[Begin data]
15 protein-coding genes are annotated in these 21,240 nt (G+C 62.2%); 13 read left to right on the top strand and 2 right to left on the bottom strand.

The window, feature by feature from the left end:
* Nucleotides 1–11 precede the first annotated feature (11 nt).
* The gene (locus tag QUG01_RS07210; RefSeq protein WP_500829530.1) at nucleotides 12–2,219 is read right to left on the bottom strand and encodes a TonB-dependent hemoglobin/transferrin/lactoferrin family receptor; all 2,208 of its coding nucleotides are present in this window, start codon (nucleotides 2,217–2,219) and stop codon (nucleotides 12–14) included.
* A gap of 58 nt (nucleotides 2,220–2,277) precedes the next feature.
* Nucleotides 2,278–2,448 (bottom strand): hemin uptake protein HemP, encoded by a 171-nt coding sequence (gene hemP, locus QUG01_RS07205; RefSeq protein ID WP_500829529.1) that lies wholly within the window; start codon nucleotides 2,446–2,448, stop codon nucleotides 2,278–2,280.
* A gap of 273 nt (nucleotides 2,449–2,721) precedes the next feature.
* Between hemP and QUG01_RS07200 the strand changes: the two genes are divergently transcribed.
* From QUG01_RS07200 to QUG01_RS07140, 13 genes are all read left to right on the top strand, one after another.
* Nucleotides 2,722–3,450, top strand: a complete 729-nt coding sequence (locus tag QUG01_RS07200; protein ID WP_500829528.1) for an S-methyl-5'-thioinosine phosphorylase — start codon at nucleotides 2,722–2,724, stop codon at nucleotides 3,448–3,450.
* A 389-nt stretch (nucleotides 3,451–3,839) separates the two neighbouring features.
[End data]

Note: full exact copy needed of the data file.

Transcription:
15 protein-coding genes are annotated in these 21,240 nt (G+C 62.2%); 13 read left to right on the top strand and 2 right to left on the bottom strand.

The window, feature by feature from the left end:
* Nucleotides 1–11 precede the first annotated feature (11 nt).
* The gene (locus tag QUG01_RS07210; RefSeq protein WP_500829530.1) at nucleotides 12–2,219 is read right to left on the bottom strand and encodes a TonB-dependent hemoglobin/transferrin/lactoferrin family receptor; all 2,208 of its coding nucleotides are present in this window, start codon (nucleotides 2,217–2,219) and stop codon (nucleotides 12–14) included.
* A gap of 58 nt (nucleotides 2,220–2,277) precedes the next feature.
* Nucleotides 2,278–2,448 (bottom strand): hemin uptake protein HemP, encoded by a 171-nt coding sequence (gene hemP, locus QUG01_RS07205; RefSeq protein ID WP_500829529.1) that lies wholly within the window; start codon nucleotides 2,446–2,448, stop codon nucleotides 2,278–2,280.
* A gap of 273 nt (nucleotides 2,449–2,721) precedes the next feature.
* Between hemP and QUG01_RS07200 the strand changes: the two genes are divergently transcribed.
* From QUG01_RS07200 to QUG01_RS07140, 13 genes are all read left to right on the top strand, one after another.
* Nucleotides 2,722–3,450, top strand: a complete 729-nt coding sequence (locus tag QUG01_RS07200; protein ID WP_500829528.1) for an S-methyl-5'-thioinosine phosphorylase — start codon at nucleotides 2,722–2,724, stop codon at nucleotides 3,448–3,450.
* A 389-nt stretch (nucleotides 3,451–3,839) separates the two neighbouring features.